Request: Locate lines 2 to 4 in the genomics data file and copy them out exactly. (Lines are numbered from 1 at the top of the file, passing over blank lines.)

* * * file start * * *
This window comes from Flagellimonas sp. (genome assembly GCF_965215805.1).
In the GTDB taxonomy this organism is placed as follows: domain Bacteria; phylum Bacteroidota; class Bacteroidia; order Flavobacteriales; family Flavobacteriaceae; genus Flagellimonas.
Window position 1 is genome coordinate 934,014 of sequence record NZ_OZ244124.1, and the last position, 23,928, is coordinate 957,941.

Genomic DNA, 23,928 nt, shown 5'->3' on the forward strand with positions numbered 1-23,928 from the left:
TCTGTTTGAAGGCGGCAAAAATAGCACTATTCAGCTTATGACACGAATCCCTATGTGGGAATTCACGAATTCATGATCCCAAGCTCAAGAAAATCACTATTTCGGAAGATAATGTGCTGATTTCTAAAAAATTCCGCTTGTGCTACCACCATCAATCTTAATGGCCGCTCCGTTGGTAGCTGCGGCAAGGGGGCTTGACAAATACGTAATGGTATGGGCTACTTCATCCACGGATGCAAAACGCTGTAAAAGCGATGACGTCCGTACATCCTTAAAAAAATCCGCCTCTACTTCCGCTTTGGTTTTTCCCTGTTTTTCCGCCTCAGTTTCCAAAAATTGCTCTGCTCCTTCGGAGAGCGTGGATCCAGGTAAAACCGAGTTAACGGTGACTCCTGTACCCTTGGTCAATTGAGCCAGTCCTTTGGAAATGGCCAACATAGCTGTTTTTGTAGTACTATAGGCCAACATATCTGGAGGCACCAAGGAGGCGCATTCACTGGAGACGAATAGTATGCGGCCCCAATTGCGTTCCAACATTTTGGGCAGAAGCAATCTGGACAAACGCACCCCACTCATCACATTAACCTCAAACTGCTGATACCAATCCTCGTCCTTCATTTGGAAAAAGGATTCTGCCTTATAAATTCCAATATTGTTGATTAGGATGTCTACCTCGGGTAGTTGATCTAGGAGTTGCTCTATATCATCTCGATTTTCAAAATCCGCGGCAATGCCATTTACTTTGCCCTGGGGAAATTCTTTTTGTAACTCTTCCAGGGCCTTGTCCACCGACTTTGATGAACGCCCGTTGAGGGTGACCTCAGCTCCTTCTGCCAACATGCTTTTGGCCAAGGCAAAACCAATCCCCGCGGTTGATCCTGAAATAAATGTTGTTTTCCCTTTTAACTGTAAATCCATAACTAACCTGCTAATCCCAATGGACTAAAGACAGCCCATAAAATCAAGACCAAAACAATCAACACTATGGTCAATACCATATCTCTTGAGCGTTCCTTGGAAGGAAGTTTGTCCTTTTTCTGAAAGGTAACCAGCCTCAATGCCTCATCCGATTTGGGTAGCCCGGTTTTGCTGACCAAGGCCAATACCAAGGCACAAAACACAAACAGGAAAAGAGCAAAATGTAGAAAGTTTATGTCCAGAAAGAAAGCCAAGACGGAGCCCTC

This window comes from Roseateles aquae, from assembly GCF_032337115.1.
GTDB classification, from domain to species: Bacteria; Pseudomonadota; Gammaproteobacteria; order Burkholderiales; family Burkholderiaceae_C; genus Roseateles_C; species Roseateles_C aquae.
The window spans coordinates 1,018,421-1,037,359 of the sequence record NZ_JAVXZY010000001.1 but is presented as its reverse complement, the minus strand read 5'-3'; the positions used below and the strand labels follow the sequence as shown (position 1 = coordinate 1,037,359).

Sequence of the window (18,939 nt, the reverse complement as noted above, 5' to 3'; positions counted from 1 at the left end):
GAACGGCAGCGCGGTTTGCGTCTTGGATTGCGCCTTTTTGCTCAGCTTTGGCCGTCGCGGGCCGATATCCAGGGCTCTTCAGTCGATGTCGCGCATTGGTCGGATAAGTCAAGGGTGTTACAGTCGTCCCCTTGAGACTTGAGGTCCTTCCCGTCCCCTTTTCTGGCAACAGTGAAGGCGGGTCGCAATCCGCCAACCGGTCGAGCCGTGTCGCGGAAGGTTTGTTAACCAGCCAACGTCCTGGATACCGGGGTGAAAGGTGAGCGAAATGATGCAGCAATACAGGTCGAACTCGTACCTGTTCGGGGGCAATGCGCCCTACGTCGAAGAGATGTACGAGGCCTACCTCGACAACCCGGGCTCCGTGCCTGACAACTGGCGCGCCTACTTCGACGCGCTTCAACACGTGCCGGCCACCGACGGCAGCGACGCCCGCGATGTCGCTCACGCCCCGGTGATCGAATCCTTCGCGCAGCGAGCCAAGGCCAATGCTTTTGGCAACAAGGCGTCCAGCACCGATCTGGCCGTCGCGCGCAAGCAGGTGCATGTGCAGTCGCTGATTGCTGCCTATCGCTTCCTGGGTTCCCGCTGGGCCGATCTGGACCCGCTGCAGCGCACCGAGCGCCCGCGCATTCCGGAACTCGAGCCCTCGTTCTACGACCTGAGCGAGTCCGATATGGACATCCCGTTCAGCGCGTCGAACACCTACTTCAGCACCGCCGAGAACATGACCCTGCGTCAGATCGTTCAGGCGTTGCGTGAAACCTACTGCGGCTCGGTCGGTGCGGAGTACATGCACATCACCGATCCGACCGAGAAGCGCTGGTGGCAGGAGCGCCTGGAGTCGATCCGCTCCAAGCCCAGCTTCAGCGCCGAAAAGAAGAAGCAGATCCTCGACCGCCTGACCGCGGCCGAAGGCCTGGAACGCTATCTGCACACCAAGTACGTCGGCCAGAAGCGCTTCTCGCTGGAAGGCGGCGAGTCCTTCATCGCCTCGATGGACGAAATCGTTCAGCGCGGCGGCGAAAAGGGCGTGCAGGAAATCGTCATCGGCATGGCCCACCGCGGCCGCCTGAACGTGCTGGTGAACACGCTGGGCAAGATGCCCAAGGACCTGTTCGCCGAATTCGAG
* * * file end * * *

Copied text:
In the GTDB taxonomy this organism is placed as follows: domain Bacteria; phylum Bacteroidota; class Bacteroidia; order Flavobacteriales; family Flavobacteriaceae; genus Flagellimonas.
Window position 1 is genome coordinate 934,014 of sequence record NZ_OZ244124.1, and the last position, 23,928, is coordinate 957,941.

Genomic DNA, 23,928 nt, shown 5'->3' on the forward strand with positions numbered 1-23,928 from the left: